Are you one of those people who like summer? Who enjoy the heat and humidity? Do you have your limits? Are we reaching them? Today it is supposed to be 98 degrees with a real-feel of 103.
Any one out there saying they enjoy this? It is not fun inside a greenhouse, that’s for sure.
Please tell us what you have found to be delightful about it, so we can try that type of positive thinking!
If any of us are venturing out from the air conditioned comfort of the indoors, it is likely to a shaded location. If you take a walk through the summer forest here are some natives you may encounter blooming right now.
Think sunflowers are just for wide open sunny fields and that if you or your client live in the shade you are out of luck for growing sunflowers? Think again! These native perennial sunflowers bloom mid-summer through fall, brightening shady forest spots.
Helianthus decapetalus – Ten-Petaled Sunflower
Though called the ten-petaled sunflower the flower heads may have 8-15 petals atop the 5′ stems. More accurately called thin-leaved sunflower, this perennial spreads underground through rhizomes in damp open woods while the bright yellow flowers call out to pollinators.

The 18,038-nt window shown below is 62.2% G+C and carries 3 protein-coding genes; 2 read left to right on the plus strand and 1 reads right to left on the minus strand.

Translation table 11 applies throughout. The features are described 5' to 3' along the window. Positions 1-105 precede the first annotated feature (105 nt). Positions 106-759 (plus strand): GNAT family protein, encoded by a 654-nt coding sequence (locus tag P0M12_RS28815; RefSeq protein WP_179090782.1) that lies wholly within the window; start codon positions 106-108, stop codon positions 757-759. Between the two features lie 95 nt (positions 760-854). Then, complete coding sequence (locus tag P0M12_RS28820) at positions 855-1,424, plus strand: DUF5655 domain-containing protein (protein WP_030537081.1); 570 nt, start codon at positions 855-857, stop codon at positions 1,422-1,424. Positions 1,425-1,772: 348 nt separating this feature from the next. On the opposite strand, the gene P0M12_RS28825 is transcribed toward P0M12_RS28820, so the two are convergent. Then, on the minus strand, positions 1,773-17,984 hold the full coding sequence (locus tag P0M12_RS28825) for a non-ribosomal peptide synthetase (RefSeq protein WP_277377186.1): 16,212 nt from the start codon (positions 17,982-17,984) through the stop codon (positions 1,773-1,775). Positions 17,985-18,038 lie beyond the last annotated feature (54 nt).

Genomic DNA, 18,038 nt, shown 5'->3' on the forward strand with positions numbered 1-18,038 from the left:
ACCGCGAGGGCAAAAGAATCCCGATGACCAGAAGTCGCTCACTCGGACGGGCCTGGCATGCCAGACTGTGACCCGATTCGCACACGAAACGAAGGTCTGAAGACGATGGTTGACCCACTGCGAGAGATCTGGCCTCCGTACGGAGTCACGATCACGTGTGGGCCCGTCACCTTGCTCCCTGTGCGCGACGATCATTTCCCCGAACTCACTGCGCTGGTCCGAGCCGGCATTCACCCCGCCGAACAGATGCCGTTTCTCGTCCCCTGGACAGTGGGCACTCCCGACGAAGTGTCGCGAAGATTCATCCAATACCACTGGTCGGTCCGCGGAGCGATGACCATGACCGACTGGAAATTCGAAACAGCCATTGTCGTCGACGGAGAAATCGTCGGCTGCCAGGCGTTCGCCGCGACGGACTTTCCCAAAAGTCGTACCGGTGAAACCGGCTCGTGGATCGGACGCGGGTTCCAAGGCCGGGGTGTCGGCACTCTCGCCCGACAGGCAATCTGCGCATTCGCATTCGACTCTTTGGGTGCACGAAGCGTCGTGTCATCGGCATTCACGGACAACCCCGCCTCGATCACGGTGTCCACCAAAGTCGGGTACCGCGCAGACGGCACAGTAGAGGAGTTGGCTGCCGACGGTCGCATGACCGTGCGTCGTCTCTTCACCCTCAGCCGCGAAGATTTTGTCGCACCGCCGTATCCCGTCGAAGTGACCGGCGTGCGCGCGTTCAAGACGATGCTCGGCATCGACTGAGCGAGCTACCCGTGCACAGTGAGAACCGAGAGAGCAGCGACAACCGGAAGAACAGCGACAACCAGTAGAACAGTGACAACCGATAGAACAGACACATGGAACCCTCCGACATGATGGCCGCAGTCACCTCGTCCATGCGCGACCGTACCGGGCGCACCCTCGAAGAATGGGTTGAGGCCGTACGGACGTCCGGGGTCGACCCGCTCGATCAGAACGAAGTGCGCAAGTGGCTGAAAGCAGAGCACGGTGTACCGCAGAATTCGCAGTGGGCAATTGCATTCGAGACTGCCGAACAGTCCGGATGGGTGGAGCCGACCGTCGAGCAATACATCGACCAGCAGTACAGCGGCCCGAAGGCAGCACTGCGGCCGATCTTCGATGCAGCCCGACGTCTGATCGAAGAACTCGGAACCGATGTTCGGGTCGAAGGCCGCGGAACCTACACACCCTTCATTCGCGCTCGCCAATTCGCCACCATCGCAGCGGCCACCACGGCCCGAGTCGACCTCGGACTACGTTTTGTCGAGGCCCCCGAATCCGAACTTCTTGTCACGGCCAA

Helianthus divaricatus – Woodland Sunflower
More suited to dry soils than the ten-petaled sunflower, this rhizomatous perennial blooms from mid-summer though the fall (when the cooler temps come back – yay!) They will pick the open areas of the woods, edges and places where trees fell taking advantage of the more sunny locations, so think of that when you are planning where to plant them. They will also spread (naturalize) so give them room to roam. They tolerate drought and dry soils, are a great plant for pollinators and hosts a number of species of butterfly larvae.
Helianthus microcephalus – Small Woodland Sunflower
Though the plant will get as tall as the other two above, the flowers are smaller on this woodland perennial. The 6′ tall stems will be covered with golden 1″ daisy-like flowers with 5-8 petals mid-summer through fall. This one is found in sunny areas as well as open woodlands as well as creek margins, and shady roadsides.
See, even some sunflowers prefer the cool shady spots.